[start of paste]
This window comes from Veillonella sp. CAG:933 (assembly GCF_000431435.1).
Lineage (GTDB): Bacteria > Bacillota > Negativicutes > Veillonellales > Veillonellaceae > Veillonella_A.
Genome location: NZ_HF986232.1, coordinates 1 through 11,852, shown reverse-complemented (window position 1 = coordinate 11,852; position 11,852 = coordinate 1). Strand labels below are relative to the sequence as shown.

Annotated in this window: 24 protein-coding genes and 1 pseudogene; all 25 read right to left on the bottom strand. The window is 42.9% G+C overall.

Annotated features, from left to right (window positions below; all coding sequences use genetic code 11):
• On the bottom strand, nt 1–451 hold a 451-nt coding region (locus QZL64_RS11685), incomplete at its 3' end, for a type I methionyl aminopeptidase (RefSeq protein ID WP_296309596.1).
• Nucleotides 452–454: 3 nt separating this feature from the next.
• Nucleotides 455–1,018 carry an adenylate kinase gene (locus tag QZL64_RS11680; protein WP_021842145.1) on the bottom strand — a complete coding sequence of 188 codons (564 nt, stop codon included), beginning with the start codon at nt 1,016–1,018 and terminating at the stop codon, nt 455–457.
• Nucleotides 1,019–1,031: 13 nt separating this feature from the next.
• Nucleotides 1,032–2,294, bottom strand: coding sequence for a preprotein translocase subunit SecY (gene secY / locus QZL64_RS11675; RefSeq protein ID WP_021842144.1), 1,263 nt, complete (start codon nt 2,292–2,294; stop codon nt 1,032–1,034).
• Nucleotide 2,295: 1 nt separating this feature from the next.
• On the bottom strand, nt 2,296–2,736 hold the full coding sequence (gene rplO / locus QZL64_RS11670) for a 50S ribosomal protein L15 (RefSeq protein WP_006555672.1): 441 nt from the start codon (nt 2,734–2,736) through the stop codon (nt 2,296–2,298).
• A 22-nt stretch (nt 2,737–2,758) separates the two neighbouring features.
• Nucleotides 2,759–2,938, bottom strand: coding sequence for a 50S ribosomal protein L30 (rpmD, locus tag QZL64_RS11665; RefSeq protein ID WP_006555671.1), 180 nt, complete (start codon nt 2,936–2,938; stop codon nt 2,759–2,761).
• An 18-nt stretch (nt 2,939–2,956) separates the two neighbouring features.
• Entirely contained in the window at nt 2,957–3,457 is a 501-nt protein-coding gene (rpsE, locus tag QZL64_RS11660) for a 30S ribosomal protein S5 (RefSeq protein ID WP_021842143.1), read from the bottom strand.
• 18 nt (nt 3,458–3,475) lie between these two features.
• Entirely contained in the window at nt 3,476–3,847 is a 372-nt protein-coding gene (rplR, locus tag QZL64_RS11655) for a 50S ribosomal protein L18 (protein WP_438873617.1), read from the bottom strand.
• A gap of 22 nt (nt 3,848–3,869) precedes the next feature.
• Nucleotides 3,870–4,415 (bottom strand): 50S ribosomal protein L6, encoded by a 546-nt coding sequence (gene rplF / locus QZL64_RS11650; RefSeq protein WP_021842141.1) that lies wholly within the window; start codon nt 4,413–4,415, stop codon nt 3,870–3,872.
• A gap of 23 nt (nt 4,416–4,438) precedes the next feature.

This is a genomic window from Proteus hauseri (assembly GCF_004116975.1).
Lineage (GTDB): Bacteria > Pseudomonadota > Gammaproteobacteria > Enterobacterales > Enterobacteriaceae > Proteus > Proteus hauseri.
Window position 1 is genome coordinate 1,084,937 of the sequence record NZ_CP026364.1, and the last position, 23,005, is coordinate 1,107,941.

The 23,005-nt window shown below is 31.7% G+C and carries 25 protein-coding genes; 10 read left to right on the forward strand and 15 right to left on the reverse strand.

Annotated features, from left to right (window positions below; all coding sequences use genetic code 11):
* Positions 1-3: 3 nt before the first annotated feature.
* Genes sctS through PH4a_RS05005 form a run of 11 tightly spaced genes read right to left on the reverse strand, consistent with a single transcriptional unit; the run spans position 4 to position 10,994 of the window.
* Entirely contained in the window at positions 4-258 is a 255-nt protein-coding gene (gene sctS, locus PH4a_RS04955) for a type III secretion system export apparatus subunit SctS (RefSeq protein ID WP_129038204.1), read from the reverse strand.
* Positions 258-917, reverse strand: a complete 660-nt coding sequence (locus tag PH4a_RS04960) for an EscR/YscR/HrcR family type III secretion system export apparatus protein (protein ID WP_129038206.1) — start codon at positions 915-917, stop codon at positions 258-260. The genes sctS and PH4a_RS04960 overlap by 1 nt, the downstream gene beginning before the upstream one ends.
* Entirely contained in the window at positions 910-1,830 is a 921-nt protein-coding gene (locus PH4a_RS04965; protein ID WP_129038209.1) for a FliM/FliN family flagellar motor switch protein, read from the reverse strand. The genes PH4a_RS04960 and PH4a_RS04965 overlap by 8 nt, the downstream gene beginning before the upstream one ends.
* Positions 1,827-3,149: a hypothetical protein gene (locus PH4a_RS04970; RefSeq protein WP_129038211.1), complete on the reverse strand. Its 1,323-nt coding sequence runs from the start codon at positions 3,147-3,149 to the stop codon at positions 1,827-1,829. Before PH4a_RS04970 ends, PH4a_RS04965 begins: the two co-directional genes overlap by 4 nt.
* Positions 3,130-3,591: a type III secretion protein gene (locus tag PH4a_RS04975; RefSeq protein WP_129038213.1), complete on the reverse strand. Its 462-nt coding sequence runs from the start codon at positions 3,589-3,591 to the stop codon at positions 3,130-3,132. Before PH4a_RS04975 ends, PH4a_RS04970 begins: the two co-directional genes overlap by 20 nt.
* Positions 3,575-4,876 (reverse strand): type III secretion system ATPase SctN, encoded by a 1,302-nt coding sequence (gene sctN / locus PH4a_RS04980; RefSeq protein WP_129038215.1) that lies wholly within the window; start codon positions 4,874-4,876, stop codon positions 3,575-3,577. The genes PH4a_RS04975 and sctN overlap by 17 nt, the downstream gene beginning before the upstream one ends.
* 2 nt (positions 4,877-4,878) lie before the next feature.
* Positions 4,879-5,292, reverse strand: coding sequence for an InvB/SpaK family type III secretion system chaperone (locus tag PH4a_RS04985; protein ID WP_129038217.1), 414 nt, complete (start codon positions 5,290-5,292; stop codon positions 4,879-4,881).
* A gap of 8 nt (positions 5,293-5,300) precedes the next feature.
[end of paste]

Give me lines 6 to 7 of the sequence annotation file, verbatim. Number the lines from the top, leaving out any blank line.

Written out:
• On the bottom strand, nt 1–451 hold a 451-nt coding region (locus QZL64_RS11685), incomplete at its 3' end, for a type I methionyl aminopeptidase (RefSeq protein ID WP_296309596.1).
• Nucleotides 452–454: 3 nt separating this feature from the next.